6 Historical Landmarks to See in Macao

A-Ma Temple
A-Ma Temple | © Blowing Puffer Fish / Flickr
Matthew Keegan

Macao has long been the city where East meets West – rendering it a place of great historical value. It was the first and last European colony in China and represents over 400 years of Chinese and Western cultural exchange. In 2005, the historic centre of Macao was listed as a UNESCO World Heritage Site. Its heritage is extremely well preserved and offers many opportunities to visit the monuments and landmarks that define this city’s unique and fascinating history.

1. A-Ma Temple

Buddhist Temple

The picturesque A-Ma Temple in Macau during the day
© Blowing Puffer Fish / Flickr
A-Ma Temple is believed to be the temple from where Macao’s name is derived. It’s the oldest temple in the city and is dedicated to the goddess Mazu, protector of seafarers and fishermen. The temple consists of the Gate Pavilion, the Memorial Arch, the Prayer Hall, the Hall of Benevolence, the Hall of Guanyin, and Zhengjiao Chanlin (a Buddhist pavilion). The variety of pavilions dedicated to the worship of different deities in a single complex make A-Ma Temple an exemplary representation of Chinese culture inspired by Confucianism.

2. Mandarin’s House

Building, Museum

Picturesque facade of Manarins House
© Macao Government Tourist Office
Built around 1869, the Mandarin’s House is a remarkable historic residential complex. Occupying an area of 4,000 square metres (43,055 square feet) spread over 60 rooms, a house of this scale in Macao for one family is considered very rare. It was the former ancestral home of Zheng Guanying, an influential author-merchant whose readers included emperors Dr. Sun Yat-sen and Chairman Mao. The house has the characteristics of traditional Chinese period buildings, yet it also features a fusion of architectural influences from Western cultures, making it a unique product of Chinese and Western cultural interchange. The compound features a moon gate, tranquil courtyards, exquisite rooms and a main hall with French windows. Restoration work on the house was completed in 2010, with the basic original image of the complex being presented.

3. Dom Pedro V Theatre

Opera House

Beautiful mint green exterior of the Dom Pedro V Theatre in Macau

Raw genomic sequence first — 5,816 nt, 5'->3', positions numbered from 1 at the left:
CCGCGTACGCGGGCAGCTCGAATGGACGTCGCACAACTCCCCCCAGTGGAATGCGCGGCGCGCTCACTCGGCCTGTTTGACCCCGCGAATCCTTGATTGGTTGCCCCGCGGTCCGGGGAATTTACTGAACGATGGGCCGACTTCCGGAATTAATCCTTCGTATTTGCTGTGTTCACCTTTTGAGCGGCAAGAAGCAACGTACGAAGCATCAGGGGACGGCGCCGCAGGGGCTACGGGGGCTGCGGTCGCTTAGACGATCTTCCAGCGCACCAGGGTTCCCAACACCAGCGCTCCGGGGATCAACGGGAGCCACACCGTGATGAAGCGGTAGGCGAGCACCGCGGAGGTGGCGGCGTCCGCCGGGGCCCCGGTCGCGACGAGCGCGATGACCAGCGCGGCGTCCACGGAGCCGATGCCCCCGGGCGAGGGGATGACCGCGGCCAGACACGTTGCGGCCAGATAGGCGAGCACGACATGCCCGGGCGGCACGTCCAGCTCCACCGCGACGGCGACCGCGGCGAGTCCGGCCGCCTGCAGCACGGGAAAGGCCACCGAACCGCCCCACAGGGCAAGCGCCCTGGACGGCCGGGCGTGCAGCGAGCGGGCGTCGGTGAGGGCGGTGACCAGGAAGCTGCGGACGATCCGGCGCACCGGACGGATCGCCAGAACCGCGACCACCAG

© Macao Government Tourist Office
Built in 1858, it’s the oldest theatre in Macao and was the first Western-style theatre to open in China. This striking green and white neoclassical theatre was designed by a Portuguese architect and today remains a highly significant cultural landmark among the local community. It still serves as a venue for important public events and celebrations. Originally, the theatre was a venue for mainly drama, opera, concerts and local high-society activities. It had a stint as a cinema, too, and thereafter became the venue for “Crazy Paris Shows”, featuring adult entertainment. However, the theatre was restored in the late 1980s by the government and was listed as one of the historical buildings of the Historic Centre of Macao, which was listed on the World Heritage list by UNESCO in July 2005.

4. Guia Fortress

Building

Guia Lighthouse and Chapel, located in the Guia Fortress, Macau
© Eduardo M. C. / Flickr
As the highest point on Macao peninsula, Guia Fortress offers panoramic views of the city and is reachable by cable car via the Flora Gardens below. At the top is the stunning Chapel of Our Lady of Guia, built in 1622 and established by Clarist nuns, it has retained almost all of its original features. The murals in the chapel depict representations of both Western and Chinese themes, a perfect example of Macao’s multicultural history. Next to it stands Guia Lighthouse. Built in 1864, it’s the oldest modern lighthouse on the China coast. The Fortress along with the chapel and lighthouse are symbols of Macao’s maritime, military and missionary past.

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